Now that you know when and when not to start flushing plants learning how to perform this process correctly is crucial, so you don’t damage your cannabis plant. So, let’s review the steps involved in a nutrient flush below.

Equipment Note: Before proceeding, you will need a pH testing kit, EC (electrical conductivity) meter, and a Total Dissolved Solids (TDS) meter to execute this technique successfully.

1. Test the pH

You want to test your water’s pH level to make sure it falls within the appropriate range for growing cannabis specifically. Aim for 6.0 – 6.8 for plants grown in soil.

2. Water As Usual

Continue to water your plants as you would usually, not including any nutrients or additives. Remember to take care not to overwater during this period as it can result in deficiencies. 

3. Repeat

Once 15 minutes have elapsed, repeat steps 1 and 2.

4. Measure the TDS

Now determine the purity of your flushing water by measuring the total dissolved solids using your TDS meter. Aim to get the water that drains from the pots as equal as possible to the reading of your flushing water.

5. Monitor for Damages

While it’s typical to see some degree of yellowing in the leaves, sometimes quite rapidly after a flush, too much yellowing is a problem. In this case, harvest your cannabis plant before the leaves on the buds have turned yellow. If all the leaves are left to yellow, your plant will start to die off.

6. Observe Your Results

Once the flushing process is successfully complete, you should notice that your cannabis plants will be lighter in color. This is also a good indicator that it’s time to harvest.

Tips for Cannabis Plant Flushing

Flushing plants is not very technical, but there are a few pointers that can help execute the process successfully. Below, we’ve gathered a list of the tips we think can best help you:

  • Don’t be taken in by “flavored” flushes that claim to add a flavor like mango or pineapple; they don’t work
  • Consider using pre-flush nutrients for the first week before switching to pure water to help benefit your final harvest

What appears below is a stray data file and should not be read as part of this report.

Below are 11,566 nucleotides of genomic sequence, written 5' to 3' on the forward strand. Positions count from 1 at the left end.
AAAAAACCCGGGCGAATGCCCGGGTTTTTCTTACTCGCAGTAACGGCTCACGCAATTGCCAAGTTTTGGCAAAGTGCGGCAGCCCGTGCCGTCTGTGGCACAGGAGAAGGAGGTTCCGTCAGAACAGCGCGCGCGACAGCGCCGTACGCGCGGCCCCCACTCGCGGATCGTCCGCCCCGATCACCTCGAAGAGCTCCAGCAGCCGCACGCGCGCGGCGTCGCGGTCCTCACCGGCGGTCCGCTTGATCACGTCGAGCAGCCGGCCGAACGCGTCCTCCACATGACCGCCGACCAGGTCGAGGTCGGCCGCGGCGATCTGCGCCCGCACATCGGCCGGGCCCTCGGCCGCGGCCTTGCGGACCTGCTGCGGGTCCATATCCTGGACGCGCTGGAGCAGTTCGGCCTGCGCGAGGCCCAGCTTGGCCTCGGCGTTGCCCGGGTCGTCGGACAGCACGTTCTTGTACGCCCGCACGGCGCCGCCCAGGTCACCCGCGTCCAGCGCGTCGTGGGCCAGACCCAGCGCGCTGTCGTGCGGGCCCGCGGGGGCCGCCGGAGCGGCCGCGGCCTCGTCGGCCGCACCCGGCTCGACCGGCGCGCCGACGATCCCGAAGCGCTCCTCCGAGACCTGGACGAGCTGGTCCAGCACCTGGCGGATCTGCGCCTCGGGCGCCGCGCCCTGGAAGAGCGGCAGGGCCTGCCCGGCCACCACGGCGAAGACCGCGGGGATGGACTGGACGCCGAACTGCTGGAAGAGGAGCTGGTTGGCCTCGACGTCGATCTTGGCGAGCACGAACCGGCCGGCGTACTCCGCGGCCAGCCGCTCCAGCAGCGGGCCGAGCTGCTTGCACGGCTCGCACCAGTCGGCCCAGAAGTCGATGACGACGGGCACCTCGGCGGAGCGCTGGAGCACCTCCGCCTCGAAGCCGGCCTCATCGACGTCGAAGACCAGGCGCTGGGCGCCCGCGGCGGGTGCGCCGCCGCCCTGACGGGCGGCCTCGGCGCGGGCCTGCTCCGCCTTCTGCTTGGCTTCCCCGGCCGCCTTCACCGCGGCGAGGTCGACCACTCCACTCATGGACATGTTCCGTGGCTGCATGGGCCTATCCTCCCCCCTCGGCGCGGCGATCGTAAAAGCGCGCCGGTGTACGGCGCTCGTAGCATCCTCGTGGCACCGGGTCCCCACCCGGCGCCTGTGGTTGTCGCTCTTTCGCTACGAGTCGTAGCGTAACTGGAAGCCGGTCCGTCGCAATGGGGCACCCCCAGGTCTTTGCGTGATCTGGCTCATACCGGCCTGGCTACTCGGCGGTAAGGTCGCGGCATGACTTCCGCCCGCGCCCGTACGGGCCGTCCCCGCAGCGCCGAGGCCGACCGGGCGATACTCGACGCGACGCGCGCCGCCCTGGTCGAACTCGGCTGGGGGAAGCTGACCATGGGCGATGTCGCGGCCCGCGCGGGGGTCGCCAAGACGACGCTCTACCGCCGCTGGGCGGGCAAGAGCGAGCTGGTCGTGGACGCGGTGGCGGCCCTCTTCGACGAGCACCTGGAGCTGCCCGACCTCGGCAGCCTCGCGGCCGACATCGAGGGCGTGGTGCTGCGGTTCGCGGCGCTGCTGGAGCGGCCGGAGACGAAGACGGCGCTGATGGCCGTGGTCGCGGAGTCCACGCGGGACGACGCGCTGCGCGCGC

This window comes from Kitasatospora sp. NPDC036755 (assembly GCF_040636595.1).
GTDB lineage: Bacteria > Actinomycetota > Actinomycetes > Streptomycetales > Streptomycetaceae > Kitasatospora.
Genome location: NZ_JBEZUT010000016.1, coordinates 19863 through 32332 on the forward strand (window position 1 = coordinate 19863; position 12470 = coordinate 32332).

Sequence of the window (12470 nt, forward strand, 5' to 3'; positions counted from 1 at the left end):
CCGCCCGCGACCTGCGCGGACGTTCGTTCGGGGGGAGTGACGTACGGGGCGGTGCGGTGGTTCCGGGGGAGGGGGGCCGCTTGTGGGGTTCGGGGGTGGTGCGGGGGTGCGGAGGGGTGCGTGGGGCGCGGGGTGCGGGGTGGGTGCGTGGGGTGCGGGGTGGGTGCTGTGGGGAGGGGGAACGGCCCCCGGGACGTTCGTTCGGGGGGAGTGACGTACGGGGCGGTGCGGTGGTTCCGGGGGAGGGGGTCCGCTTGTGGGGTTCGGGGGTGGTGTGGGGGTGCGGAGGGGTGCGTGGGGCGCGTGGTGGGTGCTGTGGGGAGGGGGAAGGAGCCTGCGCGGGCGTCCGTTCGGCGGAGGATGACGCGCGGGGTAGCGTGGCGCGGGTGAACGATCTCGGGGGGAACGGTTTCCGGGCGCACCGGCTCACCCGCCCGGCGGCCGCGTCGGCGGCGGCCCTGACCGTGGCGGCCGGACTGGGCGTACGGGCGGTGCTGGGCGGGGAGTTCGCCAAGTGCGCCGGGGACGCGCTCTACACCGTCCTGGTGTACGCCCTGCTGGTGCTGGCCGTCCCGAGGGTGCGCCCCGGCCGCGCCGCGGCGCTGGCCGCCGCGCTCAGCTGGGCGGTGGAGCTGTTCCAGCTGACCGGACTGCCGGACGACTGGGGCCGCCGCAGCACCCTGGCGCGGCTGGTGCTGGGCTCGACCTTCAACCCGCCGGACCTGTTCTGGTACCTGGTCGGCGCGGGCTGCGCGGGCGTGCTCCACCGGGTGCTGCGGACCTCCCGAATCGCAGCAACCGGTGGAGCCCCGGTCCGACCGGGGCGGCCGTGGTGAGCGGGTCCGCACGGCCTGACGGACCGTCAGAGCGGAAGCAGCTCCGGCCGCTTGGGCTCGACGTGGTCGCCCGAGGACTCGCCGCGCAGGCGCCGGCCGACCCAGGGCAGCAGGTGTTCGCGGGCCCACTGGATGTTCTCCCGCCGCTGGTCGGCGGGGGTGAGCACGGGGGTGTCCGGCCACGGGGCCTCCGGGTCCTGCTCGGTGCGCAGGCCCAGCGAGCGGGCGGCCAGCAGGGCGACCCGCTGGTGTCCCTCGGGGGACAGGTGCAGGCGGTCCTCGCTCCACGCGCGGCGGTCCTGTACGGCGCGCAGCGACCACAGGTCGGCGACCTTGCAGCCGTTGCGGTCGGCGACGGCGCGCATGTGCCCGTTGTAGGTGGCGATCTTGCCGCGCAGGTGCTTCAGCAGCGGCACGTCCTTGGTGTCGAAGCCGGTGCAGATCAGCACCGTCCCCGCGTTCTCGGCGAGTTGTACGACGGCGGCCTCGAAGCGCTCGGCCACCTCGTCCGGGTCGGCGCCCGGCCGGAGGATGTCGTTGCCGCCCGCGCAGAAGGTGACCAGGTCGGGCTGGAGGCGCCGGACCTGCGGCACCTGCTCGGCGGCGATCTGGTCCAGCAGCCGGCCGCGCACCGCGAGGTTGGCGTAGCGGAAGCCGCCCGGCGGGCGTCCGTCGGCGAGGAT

• You can also halve your nutrient feed potency in the week before you move on to flushing using pure water if you prefer
  • You want to watch for the change in leaf color approximately halfway through your flush
  • You know you’ve flushed successfully (aka for the correct duration) when the lower leaves start changing color (yellow or reddish-brown)
  • If you’re growing in a hydro system and your EC reading rises, this is a sign of overfeeding, and you should reduce nutrient dose strength
  • To boost the quality of your buds, let your plants dehydrate slightly for a day or two directly before harvesting
  • For more euphoric effects, harvest when 50-70% of the pistils have curled and deepened in color
  • For a more sedative effect, harvest when 70-90% of the pistils have curled and changed color

To Flush Or Not to Flush

When reading up on flushing plants, you may notice there is still some debate about whether or not it’s genuinely beneficial. However, when you explore flushing cannabis in a bit more depth, it will become apparent that its logic makes perfect sense.

Every plant stores varying excess quantities of salts, nutrients, and other compounds. If these are left in the plant by harvest time, this causes the final yield to be harsher with a less pleasant taste. Flushing allows the cannabis plant to dispose of excess nutrients before you harvest.

Some may argue that you can’t flush soil; however, this is only partially correct. Flushing plants grown in soil can be done, but it takes longer than flushing cannabis plants grown hydroponically.

If you’re concerned about the stress flushing may put on the plant, a little stress is good in the case of cannabis. Stressing your cannabis plant increases defense compounds, resulting in a higher quality harvest overall. Easy does it, though.

While the debate is ongoing, a lot of research is going into cultivation, and laboratory tests are constantly underway, so who knows, we might learn a definitive answer in the near future.

Get the Most Out of Your Harvest

When growing cannabis, flushing plants may seem like a complicated procedure, but it gets much simpler once you know the fundamentals. In addition, taking time to research each step in detail pays off in the long term when you reap the benefits of a yield of the highest quality. So why would you settle for less when you can take your growing to new levels?

If you’re interested in all things cannabis, get in touch with us so we can chat. We’re waiting to hear from you.